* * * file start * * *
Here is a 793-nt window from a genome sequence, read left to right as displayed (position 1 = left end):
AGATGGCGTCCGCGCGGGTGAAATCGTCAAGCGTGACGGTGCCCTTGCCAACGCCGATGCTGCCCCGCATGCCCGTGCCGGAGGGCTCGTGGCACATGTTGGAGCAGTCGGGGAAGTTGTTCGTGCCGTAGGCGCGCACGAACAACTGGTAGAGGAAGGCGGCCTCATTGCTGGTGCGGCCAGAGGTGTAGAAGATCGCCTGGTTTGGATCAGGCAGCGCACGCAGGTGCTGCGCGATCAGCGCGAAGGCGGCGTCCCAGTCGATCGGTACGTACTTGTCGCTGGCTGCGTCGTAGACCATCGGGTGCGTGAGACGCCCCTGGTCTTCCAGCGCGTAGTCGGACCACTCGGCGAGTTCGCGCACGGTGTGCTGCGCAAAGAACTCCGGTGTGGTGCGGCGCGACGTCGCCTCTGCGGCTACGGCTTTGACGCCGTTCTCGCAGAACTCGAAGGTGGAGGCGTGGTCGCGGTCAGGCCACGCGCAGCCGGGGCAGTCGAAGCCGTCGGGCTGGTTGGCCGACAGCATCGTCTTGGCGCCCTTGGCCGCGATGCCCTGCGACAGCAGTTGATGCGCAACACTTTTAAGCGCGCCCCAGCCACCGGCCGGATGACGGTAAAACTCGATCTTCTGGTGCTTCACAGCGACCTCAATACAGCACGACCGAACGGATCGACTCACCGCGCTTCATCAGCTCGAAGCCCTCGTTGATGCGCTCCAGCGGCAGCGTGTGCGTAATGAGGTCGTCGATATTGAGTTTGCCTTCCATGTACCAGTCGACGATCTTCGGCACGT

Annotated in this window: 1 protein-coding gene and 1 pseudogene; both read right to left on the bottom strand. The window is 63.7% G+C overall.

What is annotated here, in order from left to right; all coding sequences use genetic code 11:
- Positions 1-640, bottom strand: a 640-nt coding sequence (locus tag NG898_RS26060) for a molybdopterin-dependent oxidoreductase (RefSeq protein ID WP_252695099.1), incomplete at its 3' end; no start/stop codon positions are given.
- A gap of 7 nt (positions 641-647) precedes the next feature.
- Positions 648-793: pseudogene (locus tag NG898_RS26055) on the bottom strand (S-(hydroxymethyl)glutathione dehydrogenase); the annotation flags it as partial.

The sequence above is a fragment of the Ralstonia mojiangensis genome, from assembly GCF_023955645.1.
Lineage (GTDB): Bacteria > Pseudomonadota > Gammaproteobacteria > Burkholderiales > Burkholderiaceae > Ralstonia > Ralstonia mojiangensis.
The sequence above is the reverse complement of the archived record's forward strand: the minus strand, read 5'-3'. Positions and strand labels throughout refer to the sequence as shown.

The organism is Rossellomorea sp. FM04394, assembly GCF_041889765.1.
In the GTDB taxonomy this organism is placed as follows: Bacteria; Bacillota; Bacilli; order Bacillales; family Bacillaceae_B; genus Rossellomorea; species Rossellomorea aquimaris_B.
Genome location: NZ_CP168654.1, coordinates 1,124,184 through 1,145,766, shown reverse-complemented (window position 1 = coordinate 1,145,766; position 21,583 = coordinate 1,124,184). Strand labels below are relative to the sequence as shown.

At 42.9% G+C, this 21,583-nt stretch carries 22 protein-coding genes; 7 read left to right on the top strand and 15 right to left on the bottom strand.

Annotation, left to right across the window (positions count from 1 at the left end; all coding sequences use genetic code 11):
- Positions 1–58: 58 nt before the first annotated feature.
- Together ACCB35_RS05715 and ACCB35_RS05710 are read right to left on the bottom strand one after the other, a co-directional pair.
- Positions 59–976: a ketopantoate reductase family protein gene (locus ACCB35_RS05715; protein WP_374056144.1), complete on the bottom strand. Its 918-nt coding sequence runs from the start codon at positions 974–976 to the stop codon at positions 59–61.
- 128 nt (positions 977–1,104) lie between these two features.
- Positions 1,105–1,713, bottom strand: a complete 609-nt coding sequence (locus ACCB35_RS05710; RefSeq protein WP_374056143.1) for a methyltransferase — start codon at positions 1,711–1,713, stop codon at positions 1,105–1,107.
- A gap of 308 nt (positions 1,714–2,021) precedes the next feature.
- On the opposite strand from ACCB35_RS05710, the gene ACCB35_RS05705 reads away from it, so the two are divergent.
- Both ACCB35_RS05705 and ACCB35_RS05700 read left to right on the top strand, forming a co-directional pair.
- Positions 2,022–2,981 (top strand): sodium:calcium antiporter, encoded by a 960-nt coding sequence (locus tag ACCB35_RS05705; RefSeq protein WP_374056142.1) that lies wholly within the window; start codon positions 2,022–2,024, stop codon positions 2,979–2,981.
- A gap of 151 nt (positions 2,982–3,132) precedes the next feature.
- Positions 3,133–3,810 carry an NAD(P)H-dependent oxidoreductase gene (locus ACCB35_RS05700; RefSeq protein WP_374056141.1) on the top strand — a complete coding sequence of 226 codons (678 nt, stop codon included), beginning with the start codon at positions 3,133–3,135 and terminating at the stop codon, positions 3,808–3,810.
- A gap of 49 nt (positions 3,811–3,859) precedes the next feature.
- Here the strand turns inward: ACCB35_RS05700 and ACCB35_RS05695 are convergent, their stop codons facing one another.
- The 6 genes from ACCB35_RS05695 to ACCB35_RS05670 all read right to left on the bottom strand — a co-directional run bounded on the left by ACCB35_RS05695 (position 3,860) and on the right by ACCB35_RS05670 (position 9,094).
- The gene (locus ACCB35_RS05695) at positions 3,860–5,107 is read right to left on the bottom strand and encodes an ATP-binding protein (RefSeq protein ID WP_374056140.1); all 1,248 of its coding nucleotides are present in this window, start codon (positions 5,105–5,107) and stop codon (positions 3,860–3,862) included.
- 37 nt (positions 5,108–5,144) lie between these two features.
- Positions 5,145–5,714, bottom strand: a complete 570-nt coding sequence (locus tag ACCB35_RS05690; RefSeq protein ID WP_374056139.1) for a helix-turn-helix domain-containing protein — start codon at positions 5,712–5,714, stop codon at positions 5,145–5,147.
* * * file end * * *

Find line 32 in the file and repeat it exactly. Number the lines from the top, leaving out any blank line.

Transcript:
- Positions 5,145–5,714, bottom strand: a complete 570-nt coding sequence (locus tag ACCB35_RS05690; RefSeq protein ID WP_374056139.1) for a helix-turn-helix domain-containing protein — start codon at positions 5,712–5,714, stop codon at positions 5,145–5,147.